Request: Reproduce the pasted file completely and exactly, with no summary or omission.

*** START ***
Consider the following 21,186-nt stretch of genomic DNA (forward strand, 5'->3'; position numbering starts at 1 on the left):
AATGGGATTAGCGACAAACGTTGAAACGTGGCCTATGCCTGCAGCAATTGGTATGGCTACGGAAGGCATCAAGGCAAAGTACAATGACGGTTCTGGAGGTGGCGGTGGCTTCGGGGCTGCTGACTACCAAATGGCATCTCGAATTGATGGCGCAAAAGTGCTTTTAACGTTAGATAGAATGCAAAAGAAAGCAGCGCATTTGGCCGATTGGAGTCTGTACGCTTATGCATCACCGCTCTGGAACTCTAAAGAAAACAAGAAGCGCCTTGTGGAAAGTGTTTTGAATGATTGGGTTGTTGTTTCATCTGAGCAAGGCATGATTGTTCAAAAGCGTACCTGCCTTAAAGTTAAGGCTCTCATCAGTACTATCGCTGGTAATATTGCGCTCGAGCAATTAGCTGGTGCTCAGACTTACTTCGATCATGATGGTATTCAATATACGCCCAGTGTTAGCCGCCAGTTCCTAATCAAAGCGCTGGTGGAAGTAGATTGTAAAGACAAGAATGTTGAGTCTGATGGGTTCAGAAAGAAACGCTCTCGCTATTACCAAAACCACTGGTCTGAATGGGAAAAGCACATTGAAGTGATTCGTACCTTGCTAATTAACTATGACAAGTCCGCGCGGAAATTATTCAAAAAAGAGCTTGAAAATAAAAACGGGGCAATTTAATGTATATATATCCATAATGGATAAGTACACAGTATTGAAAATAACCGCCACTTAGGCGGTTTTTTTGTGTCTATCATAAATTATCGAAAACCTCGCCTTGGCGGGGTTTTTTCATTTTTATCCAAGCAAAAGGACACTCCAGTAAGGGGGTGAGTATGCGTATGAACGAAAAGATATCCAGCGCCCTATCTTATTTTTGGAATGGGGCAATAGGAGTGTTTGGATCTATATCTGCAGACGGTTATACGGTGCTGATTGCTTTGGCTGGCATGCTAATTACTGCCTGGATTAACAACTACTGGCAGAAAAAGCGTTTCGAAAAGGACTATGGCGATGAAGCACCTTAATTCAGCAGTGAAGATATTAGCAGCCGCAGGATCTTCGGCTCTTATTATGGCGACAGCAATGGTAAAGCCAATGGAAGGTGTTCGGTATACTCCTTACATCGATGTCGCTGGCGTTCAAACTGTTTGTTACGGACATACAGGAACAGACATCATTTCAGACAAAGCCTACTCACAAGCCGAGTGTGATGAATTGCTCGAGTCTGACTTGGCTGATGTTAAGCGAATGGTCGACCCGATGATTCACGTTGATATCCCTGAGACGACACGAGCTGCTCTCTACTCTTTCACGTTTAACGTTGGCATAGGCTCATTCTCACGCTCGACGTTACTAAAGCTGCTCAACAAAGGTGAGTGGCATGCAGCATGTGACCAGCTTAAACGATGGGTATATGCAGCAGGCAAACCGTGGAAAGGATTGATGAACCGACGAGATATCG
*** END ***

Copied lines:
Consider the following 21,186-nt stretch of genomic DNA (forward strand, 5'->3'; position numbering starts at 1 on the left):
AATGGGATTAGCGACAAACGTTGAAACGTGGCCTATGCCTGCAGCAATTGGTATGGCTACGGAAGGCATCAAGGCAAAGTACAATGACGGTTCTGGAGGTGGCGGTGGCTTCGGGGCTGCTGACTACCAAATGGCATCTCGAATTGATGGCGCAAAAGTGCTTTTAACGTTAGATAGAATGCAAAAGAAAGCAGCGCATTTGGCCGATTGGAGTCTGTACGCTTATGCATCACCGCTCTGGAACTCTAAAGAAAACAAGAAGCGCCTTGTGGAAAGTGTTTTGAATGATTGGGTTGTTGTTTCATCTGAGCAAGGCATGATTGTTCAAAAGCGTACCTGCCTTAAAGTTAAGGCTCTCATCAGTACTATCGCTGGTAATATTGCGCTCGAGCAATTAGCTGGTGCTCAGACTTACTTCGATCATGATGGTATTCAATATACGCCCAGTGTTAGCCGCCAGTTCCTAATCAAAGCGCTGGTGGAAGTAGATTGTAAAGACAAGAATGTTGAGTCTGATGGGTTCAGAAAGAAACGCTCTCGCTATTACCAAAACCACTGGTCTGAATGGGAAAAGCACATTGAAGTGATTCGTACCTTGCTAATTAACTATGACAAGTCCGCGCGGAAATTATTCAAAAAAGAGCTTGAAAATAAAAACGGGGCAATTTAATGTATATATATCCATAATGGATAAGTACACAGTATTGAAAATAACCGCCACTTAGGCGGTTTTTTTGTGTCTATCATAAATTATCGAAAACCTCGCCTTGGCGGGGTTTTTTCATTTTTATCCAAGCAAAAGGACACTCCAGTAAGGGGGTGAGTATGCGTATGAACGAAAAGATATCCAGCGCCCTATCTTATTTTTGGAATGGGGCAATAGGAGTGTTTGGATCTATATCTGCAGACGGTTATACGGTGCTGATTGCTTTGGCTGGCATGCTAATTACTGCCTGGATTAACAACTACTGGCAGAAAAAGCGTTTCGAAAAGGACTATGGCGATGAAGCACCTTAATTCAGCAGTGAAGATATTAGCAGCCGCAGGATCTTCGGCTCTTATTATGGCGACAGCAATGGTAAAGCCAATGGAAGGTGTTCGGTATACTCCTTACATCGATGTCGCTGGCGTTCAAACTGTTTGTTACGGACATACAGGAACAGACATCATTTCAGACAAAGCCTACTCACAAGCCGAGTGTGATGAATTGCTCGAGTCTGACTTGGCTGATGTTAAGCGAATGGTCGACCCGATGATTCACGTTGATATCCCTGAGACGACACGAGCTGCTCTCTACTCTTTCACGTTTAACGTTGGCATAGGCTCATTCTCACGCTCGACGTTACTAAAGCTGCTCAACAAAGGTGAGTGGCATGCAGCATGTGACCAGCTTAAACGATGGGTATATGCAGCAGGCAAACCGTGGAAAGGATTGATGAACCGACGAGATATCG